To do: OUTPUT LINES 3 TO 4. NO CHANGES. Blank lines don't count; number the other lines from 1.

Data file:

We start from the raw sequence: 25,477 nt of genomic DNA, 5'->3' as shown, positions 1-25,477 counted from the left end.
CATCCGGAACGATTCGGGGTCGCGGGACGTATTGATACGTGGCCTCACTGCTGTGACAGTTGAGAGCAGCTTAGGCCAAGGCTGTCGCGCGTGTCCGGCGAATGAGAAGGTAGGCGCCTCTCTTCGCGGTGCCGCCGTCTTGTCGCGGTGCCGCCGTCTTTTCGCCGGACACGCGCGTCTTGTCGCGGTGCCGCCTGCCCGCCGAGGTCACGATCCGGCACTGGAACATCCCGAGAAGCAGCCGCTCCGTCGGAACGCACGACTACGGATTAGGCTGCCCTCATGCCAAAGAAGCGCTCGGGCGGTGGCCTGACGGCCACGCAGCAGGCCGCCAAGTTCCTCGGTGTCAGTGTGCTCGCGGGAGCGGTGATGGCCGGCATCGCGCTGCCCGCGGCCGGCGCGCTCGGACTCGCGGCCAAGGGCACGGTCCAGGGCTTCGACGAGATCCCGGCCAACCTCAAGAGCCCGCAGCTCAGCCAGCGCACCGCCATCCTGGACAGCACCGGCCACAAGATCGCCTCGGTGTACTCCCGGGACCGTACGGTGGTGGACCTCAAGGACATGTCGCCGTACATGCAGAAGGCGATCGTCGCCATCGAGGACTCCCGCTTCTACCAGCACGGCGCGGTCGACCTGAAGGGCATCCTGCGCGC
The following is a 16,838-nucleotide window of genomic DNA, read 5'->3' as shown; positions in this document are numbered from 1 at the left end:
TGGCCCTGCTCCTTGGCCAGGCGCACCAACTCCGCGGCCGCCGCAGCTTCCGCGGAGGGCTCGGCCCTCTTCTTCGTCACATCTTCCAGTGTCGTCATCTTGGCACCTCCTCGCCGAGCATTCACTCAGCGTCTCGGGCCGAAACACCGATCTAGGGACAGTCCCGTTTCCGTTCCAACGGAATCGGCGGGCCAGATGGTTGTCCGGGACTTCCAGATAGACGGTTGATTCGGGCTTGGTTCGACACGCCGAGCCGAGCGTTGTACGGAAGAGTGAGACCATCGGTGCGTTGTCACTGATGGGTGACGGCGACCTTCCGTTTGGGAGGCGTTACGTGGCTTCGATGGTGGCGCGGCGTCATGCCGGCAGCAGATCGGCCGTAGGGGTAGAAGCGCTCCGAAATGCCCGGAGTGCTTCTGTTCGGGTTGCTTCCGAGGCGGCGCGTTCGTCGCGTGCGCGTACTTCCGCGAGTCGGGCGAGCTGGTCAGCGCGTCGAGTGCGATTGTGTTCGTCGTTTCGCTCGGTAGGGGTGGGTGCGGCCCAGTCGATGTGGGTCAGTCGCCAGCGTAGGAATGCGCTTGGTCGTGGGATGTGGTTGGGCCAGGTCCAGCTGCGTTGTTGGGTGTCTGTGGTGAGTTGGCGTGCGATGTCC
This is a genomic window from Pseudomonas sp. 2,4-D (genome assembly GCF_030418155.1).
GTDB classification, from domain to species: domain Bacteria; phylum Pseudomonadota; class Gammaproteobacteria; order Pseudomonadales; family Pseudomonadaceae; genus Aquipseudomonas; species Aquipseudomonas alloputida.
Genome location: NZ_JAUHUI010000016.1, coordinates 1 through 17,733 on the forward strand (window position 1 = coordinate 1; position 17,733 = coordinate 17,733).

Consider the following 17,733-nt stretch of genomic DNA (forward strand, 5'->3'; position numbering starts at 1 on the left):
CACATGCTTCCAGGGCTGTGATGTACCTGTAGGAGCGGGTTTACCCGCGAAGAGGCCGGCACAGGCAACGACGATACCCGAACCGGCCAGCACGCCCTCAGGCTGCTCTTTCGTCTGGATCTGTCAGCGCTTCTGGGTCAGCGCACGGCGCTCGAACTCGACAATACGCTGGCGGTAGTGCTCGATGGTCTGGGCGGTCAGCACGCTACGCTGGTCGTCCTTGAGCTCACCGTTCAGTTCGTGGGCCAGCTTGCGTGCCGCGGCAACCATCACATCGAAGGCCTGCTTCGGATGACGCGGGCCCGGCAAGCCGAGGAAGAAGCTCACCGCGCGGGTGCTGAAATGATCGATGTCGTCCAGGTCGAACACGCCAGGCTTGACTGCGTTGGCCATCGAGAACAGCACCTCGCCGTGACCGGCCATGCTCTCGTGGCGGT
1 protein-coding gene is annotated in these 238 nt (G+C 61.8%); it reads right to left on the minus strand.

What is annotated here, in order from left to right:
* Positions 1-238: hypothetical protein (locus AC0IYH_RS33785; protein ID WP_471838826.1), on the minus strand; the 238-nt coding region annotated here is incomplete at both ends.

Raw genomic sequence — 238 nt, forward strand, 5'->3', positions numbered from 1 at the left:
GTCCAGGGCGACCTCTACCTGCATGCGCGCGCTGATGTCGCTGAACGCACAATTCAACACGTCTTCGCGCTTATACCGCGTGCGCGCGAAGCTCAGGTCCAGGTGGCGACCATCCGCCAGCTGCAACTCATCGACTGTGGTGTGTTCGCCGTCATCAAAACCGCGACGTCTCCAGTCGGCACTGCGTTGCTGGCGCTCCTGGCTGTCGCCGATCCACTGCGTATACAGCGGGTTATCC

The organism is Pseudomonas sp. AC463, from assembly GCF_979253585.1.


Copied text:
The following is a 16,838-nucleotide window of genomic DNA, read 5'->3' as shown; positions in this document are numbered from 1 at the left end:
TGGCCCTGCTCCTTGGCCAGGCGCACCAACTCCGCGGCCGCCGCAGCTTCCGCGGAGGGCTCGGCCCTCTTCTTCGTCACATCTTCCAGTGTCGTCATCTTGGCACCTCCTCGCCGAGCATTCACTCAGCGTCTCGGGCCGAAACACCGATCTAGGGACAGTCCCGTTTCCGTTCCAACGGAATCGGCGGGCCAGATGGTTGTCCGGGACTTCCAGATAGACGGTTGATTCGGGCTTGGTTCGACACGCCGAGCCGAGCGTTGTACGGAAGAGTGAGACCATCGGTGCGTTGTCACTGATGGGTGACGGCGACCTTCCGTTTGGGAGGCGTTACGTGGCTTCGATGGTGGCGCGGCGTCATGCCGGCAGCAGATCGGCCGTAGGGGTAGAAGCGCTCCGAAATGCCCGGAGTGCTTCTGTTCGGGTTGCTTCCGAGGCGGCGCGTTCGTCGCGTGCGCGTACTTCCGCGAGTCGGGCGAGCTGGTCAGCGCGTCGAGTGCGATTGTGTTCGTCGTTTCGCTCGGTAGGGGTGGGTGCGGCCCAGTCGATGTGGGTCAGTCGCCAGCGTAGGAATGCGCTTGGTCGTGGGATGTGGTTGGGCCAGGTCCAGCTGCGTTGTTGGGTGTCTGTGGTGAGTTGGCGTGCGATGTCC